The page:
As the new employee develops the skills specific to the job, the Coach is able to progressively withdraw until contact is limited to problem intervention, additional training for promotion, and regular follow-along visits for maintenance and support.
Data from The Arc of the United States reveals better attendance, greater job satisfaction, and longer tenure among individuals employed who have developmental disabilities when compared to the non-disabled population.
The Supported Employment Program helps the individual identify the job, secure the job, and succeed in the job. With nearly two decades of experience, the employers in the Glades have developed a trust in The Arc of the Glades and a personal knowledge of the benefits of employing individuals through the Supported Employment Program.
Supported Living is the culmination of the continuum. As developmental milestones are “delayed” in these individuals, so too are the social “rites of passage”, like a home of one’s own, a job, a family, etc.
The Supported Living Program assists the individual in realizing the independence of a personal residence while providing the needed supports as the individual learns to be a self-sustaining and responsible member of the community.
Individual skill limitations and weaknesses vary according to the experience and capabilities of the individual. By using a “Coach” model, the individual’s weaknesses are identified and supported until the skill-sets needed are acquired. The Arc and its Supported Living staff make a 24/7/365 commitment to the health, safety, and security of individuals in the Supported Living program, available any day, any time to help resolve a perceived crisis.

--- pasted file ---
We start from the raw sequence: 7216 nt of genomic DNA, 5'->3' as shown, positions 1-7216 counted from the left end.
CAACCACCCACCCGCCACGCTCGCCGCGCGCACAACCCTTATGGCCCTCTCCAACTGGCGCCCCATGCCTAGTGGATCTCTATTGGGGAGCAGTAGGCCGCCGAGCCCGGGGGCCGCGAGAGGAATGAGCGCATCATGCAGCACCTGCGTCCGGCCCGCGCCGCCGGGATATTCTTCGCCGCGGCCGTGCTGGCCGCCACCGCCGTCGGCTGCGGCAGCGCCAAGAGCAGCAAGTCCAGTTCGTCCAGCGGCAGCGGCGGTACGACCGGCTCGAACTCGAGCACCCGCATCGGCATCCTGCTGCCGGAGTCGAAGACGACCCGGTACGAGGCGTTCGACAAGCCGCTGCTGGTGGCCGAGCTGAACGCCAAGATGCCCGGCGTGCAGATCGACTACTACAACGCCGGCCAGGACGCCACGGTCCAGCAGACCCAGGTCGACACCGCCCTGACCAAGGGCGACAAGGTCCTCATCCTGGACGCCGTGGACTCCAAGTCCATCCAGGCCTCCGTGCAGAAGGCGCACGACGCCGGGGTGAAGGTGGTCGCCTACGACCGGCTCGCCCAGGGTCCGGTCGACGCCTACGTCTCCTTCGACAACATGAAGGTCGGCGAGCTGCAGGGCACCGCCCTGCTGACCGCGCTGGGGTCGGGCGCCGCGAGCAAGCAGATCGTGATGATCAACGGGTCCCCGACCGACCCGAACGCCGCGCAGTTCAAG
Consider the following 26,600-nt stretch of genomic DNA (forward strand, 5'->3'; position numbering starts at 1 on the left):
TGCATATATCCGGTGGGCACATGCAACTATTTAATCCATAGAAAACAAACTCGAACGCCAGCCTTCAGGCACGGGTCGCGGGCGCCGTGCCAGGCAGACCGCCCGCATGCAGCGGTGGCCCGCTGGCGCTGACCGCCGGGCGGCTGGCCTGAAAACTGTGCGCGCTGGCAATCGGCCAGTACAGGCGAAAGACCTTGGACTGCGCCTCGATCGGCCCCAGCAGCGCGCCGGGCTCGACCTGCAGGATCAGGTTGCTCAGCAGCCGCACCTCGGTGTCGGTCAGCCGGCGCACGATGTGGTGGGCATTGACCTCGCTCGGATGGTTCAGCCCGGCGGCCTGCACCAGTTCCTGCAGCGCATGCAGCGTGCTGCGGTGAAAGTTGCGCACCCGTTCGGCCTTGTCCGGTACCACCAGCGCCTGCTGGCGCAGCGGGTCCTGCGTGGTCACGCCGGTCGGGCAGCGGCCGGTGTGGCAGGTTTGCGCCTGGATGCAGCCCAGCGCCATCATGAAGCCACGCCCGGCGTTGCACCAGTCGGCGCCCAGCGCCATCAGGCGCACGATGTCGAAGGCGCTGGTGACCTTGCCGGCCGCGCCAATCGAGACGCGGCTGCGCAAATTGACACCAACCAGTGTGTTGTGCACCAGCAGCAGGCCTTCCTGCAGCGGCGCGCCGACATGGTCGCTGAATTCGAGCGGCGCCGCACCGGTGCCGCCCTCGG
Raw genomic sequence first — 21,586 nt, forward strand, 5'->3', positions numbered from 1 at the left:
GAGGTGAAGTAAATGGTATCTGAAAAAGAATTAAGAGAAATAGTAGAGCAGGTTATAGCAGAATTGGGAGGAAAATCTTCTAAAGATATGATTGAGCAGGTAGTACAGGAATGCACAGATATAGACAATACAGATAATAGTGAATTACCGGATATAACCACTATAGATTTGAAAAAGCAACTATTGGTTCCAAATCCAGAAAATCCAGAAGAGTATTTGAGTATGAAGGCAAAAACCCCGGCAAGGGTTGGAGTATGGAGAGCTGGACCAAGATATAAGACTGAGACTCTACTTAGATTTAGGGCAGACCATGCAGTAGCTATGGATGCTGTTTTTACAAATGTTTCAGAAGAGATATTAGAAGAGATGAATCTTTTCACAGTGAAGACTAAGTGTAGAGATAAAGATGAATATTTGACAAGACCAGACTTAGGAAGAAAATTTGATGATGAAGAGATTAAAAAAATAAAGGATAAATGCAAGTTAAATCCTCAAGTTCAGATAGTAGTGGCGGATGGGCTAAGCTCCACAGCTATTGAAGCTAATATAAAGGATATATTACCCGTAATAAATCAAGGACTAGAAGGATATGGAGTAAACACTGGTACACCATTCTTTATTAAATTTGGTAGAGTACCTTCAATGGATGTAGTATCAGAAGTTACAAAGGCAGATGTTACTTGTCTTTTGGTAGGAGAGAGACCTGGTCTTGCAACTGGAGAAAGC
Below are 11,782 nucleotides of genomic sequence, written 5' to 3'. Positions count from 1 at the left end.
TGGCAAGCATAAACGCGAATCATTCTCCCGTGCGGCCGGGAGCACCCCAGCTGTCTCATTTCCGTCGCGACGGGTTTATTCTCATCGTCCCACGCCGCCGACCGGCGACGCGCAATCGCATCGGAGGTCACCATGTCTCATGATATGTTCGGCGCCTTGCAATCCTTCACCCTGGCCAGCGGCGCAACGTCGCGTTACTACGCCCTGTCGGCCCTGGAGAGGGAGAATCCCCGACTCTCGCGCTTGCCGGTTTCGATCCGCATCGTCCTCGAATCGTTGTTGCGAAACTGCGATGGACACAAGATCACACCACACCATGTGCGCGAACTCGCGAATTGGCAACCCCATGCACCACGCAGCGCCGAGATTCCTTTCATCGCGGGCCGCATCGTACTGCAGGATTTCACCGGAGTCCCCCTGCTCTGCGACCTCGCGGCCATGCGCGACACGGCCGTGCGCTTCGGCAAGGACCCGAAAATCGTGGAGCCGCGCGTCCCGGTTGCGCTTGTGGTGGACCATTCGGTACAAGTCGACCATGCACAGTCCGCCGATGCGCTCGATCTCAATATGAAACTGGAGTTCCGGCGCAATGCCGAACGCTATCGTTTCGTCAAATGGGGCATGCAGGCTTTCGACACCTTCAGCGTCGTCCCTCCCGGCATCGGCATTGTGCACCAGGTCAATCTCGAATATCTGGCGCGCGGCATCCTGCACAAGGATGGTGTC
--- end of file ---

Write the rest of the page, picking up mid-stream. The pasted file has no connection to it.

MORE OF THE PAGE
Equally important, The Arc makes that assurance to the stakeholders who value that individual. An aging parent or caregiver concerned about the well-being of that person in future years develops confidence in The Arc and its commitment to provide needed support, gives them comfort and reassurance as they become progressively less able to provide natural supports.
Supported Living is also a “Coach”-based implementation model available to adults with cognitive or other developmental disabilities who reside in western Palm Beach County and desire independent living. The Coach assists those individuals who are not entirely competent in the requisite skills (e.g. finding suitable and affordable housing, household budgeting, shopping, cooking, cleaning, banking, etc.) and is on-call twenty-four hours a day by telephone, mobile phone, and staff back-up.
Community Inclusion provides supervised small-group activities. This includes learning to access public transportation, shopping and money management, appropriate public behavior, attire, language… all leading to appropriate social, cultural, and employment skill-sets needed for independent community living.
Community Inclusion is a “Coach”-based service model. It provides experiential opportunities for participants to develop competencies needed for independent living and community employment, skills considered routine in the non-disabled population. A component of Community Inclusion also provides an employment simulation experience through volunteerism (see below).
The Arc has developed relationships with area not-for-profit organizations (public libraries, daycare centers, senior centers, AIDS organizations, food banks, and community meal sites) and program participants choose at which host site to volunteer. This activity promotes community participation, assists the host agency in fulfilling its mission, provides the individual with work tasks in a community setting under host agency supervision (with staff from The Arc present and available), and generates reference material useful to the participant when applying for gainful employment.